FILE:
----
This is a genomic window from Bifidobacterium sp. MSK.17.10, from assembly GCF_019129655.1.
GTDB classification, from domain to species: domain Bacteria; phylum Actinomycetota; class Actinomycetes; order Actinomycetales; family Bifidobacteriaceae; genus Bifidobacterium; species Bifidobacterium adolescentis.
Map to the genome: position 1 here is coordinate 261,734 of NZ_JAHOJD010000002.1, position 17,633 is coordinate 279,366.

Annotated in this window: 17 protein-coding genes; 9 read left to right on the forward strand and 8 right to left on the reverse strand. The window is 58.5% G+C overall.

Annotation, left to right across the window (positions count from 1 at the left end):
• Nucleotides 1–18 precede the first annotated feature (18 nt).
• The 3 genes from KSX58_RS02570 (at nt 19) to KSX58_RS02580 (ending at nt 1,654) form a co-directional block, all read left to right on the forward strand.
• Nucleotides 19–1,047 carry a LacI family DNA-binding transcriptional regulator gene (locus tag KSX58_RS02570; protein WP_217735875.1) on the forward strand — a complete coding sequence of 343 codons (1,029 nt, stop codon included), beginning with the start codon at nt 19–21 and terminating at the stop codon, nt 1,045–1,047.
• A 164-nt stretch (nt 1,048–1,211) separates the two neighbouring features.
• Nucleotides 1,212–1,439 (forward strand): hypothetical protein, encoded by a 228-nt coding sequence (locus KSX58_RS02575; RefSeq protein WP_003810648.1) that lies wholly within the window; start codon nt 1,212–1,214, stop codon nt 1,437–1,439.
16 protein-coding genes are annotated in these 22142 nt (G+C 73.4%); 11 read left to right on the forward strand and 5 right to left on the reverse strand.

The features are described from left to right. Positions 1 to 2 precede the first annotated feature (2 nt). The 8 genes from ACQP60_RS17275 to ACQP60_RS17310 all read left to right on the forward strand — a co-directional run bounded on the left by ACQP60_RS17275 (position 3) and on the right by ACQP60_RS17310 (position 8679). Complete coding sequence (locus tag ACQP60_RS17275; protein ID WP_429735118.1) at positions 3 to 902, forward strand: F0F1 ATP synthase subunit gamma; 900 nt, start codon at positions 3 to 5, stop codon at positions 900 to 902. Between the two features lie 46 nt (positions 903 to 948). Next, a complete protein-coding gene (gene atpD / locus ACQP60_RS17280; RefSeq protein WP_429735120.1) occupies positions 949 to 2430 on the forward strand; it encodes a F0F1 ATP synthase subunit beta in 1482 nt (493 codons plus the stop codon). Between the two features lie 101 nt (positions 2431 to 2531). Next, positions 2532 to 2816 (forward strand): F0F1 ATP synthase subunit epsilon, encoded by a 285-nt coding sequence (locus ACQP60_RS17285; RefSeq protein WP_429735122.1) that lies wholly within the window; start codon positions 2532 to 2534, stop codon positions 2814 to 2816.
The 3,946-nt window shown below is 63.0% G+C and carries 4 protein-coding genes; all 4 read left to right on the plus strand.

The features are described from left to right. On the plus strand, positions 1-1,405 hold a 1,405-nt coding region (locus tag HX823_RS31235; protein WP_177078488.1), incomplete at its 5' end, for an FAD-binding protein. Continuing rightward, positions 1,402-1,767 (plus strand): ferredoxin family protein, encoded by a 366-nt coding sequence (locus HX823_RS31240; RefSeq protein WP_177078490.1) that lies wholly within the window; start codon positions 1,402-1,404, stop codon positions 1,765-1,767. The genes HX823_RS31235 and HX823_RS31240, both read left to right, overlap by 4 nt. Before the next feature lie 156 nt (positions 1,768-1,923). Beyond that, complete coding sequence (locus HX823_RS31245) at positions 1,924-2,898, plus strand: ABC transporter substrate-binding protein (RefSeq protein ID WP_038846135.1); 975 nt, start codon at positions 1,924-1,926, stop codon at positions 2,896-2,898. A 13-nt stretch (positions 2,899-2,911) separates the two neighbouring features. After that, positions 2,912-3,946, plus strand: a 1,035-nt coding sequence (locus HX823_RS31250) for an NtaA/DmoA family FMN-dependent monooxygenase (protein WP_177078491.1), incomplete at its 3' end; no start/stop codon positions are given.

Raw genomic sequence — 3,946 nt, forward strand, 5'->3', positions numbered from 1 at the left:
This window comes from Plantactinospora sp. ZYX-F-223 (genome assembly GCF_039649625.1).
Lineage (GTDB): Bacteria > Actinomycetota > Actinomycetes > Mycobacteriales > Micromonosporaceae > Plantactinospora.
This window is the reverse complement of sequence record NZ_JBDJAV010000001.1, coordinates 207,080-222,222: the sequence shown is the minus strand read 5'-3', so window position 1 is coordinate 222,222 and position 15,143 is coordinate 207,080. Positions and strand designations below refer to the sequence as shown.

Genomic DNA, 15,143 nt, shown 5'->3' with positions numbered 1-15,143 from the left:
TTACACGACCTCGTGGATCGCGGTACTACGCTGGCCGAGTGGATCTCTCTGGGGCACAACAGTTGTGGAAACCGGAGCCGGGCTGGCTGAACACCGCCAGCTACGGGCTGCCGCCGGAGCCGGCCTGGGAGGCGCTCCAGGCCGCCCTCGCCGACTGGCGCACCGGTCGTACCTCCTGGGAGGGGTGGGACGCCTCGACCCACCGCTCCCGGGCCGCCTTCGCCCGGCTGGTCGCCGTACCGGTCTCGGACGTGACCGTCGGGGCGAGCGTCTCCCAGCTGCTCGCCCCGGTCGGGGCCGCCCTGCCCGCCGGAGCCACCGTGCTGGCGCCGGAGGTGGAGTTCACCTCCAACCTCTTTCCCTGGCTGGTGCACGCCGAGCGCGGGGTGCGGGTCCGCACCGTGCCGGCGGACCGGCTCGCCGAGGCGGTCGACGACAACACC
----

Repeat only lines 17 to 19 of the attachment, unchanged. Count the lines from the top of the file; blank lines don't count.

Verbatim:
Lineage (GTDB): Bacteria > Actinomycetota > Actinomycetes > Mycobacteriales > Micromonosporaceae > Plantactinospora.
This window is the reverse complement of sequence record NZ_JBDJAV010000001.1, coordinates 207,080-222,222: the sequence shown is the minus strand read 5'-3', so window position 1 is coordinate 222,222 and position 15,143 is coordinate 207,080. Positions and strand designations below refer to the sequence as shown.

Genomic DNA, 15,143 nt, shown 5'->3' with positions numbered 1-15,143 from the left: